If you’d like to get your heart rate up, strength train and core train all at the same time, then grab a kettlebell. Celebrities and celebrity trainers have been ringing and singing the praises of kettlebells for years. The Russians have taken kettlebells from the scales to the gym. Kettlebells were originally used in markets to measure grains and other crops on scales. Workers used them to show their test of strength during their downtime and hence kettlebell training evolved. I am actually certified in KBC Concepts Kettelbell Training www.kettlebellconcepts.com and know the benefits of using them firsthand to sculpt my body.
Kettlebells kick traditional weight training up a knotch by adding an extra measure of functionality to the workout. The key is the fact that you need to stabilize the body as you are working out with kettlebells. For example, a dumbbell has a specific movement, whereas with kettlebells you have to adjust because their weight is not evenly distributed. This particular element allows for mimicking movements or “lifeskills” as I like to refer to them such as picking up grocery bags, carrying your kids, reaching up on a shelf, etc.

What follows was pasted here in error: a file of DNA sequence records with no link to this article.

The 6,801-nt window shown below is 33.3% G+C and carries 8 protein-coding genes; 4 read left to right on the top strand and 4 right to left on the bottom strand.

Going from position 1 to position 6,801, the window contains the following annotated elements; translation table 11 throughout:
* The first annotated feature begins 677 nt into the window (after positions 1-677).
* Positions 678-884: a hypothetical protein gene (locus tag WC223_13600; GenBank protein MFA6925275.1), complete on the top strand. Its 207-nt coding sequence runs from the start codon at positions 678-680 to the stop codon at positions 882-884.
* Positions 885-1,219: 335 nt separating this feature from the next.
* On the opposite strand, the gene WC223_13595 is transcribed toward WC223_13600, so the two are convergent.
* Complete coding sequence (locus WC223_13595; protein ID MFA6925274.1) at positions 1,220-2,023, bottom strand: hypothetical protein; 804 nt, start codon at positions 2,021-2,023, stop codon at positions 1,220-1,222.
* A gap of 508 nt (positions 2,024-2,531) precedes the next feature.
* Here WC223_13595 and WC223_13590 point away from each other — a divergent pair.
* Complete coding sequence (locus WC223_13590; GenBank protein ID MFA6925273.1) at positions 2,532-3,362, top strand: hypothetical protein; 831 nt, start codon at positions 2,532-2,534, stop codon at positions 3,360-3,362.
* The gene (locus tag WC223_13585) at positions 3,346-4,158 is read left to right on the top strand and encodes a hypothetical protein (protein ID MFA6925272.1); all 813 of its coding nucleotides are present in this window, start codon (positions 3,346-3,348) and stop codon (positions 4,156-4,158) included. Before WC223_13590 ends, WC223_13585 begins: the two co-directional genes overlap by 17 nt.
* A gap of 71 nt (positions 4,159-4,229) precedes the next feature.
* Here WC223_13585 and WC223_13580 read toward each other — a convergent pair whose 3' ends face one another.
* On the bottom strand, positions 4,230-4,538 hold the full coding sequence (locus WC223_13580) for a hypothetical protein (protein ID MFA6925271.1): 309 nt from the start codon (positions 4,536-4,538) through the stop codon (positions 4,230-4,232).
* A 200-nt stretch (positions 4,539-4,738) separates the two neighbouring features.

Kettlebell training can up your calorie expenditure by 50 percent. In fact, research shows that in just 20 minutes of kettlebell training, you can burn up to 300 calories. When you factor in your heart rate getting up, plus the amount of energy it takes to repair the body, you’ve increased your daily calorie expenditure as well. I suggest starting with a lighter kettlebell of 5 or 10 pounds until you learn the moves. Here are some simple kettlebell exercises.
Stand with your feet a little wider than hip distance across. Squat down into a position while your still able to keep your knee from going over your toe line. Stand-up from that squat position as you swing the kettlebell up to shoulder height. Bend your knees as the kettlebell descends and repeat. Do about 15 of these.
Around the Body Pass
Start with both hands holding the kettlebell in front of your body.